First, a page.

Archaeobotanical analysis of a roman funerary context in Mutina: via Ferrari

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Federica Riso


archaeobotany, roman, necropolis, Mutina, carpology, anthracology, multidisciplinary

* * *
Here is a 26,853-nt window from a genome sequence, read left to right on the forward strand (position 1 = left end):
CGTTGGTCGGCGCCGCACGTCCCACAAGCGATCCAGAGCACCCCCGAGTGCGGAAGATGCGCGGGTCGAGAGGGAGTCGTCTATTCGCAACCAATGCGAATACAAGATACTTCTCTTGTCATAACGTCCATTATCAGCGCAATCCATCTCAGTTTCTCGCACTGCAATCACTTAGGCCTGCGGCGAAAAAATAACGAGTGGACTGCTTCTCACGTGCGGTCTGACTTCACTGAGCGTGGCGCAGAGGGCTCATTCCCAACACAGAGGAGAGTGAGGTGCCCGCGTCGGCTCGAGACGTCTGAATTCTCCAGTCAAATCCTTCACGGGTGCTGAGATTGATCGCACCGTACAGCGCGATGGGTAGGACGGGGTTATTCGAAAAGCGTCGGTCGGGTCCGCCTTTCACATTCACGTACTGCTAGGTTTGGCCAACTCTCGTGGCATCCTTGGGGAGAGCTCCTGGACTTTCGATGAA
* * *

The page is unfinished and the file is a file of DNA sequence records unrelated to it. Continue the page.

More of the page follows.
The archaeological investigations of the funerary context of via Ferrari in Modena (northern Italy) carried on in 2010 brought to light two cremation burials of the Lollia gens of the 1st century AD. An archaeobotanical analysis (seeds/fruits and charcoals) has been carried out in order to find remains of meals involved in the ritual ceremonies, as evidence of the attendance of the sepulcher. Soil samples taken have been examined at the Laboratory of Palynology and Palaeobotany in Modena. Here the soil-sieving operation was carried out using piled sieves of differing mesh sizes (10 mm – 0.5 mm – 0.2 mm), as well as screening and microscopic identification. A total 836 seeds/fruits and 19 taxa have been identified and they mostly belong to cultivated plants or, anyway, plants that can be used as food, as Cereals, Pulses and Fruit plants. The aim of the anthracological analysis was a preliminary essay. A total of 15 charcoals were examined and the only taxon identified was ash (Fraxinus).

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